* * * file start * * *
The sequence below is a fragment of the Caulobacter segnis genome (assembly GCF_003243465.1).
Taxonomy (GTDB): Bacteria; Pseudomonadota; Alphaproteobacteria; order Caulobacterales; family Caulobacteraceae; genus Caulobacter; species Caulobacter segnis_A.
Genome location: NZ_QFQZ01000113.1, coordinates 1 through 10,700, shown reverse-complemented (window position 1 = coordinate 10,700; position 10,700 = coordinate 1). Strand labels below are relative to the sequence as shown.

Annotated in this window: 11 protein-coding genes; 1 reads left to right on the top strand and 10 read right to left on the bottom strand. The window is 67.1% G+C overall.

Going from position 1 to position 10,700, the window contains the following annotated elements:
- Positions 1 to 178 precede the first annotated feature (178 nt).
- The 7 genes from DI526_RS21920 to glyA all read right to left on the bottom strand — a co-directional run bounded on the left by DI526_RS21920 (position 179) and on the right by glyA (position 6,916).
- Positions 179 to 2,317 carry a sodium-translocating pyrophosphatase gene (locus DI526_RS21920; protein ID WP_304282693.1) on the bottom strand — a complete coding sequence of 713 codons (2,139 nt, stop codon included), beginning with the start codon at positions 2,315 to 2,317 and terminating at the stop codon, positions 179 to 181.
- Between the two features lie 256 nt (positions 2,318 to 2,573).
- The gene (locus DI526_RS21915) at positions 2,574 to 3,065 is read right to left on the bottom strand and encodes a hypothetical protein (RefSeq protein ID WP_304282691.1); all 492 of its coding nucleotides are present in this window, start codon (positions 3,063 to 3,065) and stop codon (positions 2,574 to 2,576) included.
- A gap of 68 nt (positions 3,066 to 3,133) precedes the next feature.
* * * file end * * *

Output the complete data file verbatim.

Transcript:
The sequence below is a fragment of the Caulobacter segnis genome (assembly GCF_003243465.1).
Taxonomy (GTDB): Bacteria; Pseudomonadota; Alphaproteobacteria; order Caulobacterales; family Caulobacteraceae; genus Caulobacter; species Caulobacter segnis_A.
Genome location: NZ_QFQZ01000113.1, coordinates 1 through 10,700, shown reverse-complemented (window position 1 = coordinate 10,700; position 10,700 = coordinate 1). Strand labels below are relative to the sequence as shown.

Annotated in this window: 11 protein-coding genes; 1 reads left to right on the top strand and 10 read right to left on the bottom strand. The window is 67.1% G+C overall.

Going from position 1 to position 10,700, the window contains the following annotated elements:
- Positions 1 to 178 precede the first annotated feature (178 nt).
- The 7 genes from DI526_RS21920 to glyA all read right to left on the bottom strand — a co-directional run bounded on the left by DI526_RS21920 (position 179) and on the right by glyA (position 6,916).
- Positions 179 to 2,317 carry a sodium-translocating pyrophosphatase gene (locus DI526_RS21920; protein ID WP_304282693.1) on the bottom strand — a complete coding sequence of 713 codons (2,139 nt, stop codon included), beginning with the start codon at positions 2,315 to 2,317 and terminating at the stop codon, positions 179 to 181.
- Between the two features lie 256 nt (positions 2,318 to 2,573).
- The gene (locus DI526_RS21915) at positions 2,574 to 3,065 is read right to left on the bottom strand and encodes a hypothetical protein (RefSeq protein ID WP_304282691.1); all 492 of its coding nucleotides are present in this window, start codon (positions 3,063 to 3,065) and stop codon (positions 2,574 to 2,576) included.
- A gap of 68 nt (positions 3,066 to 3,133) precedes the next feature.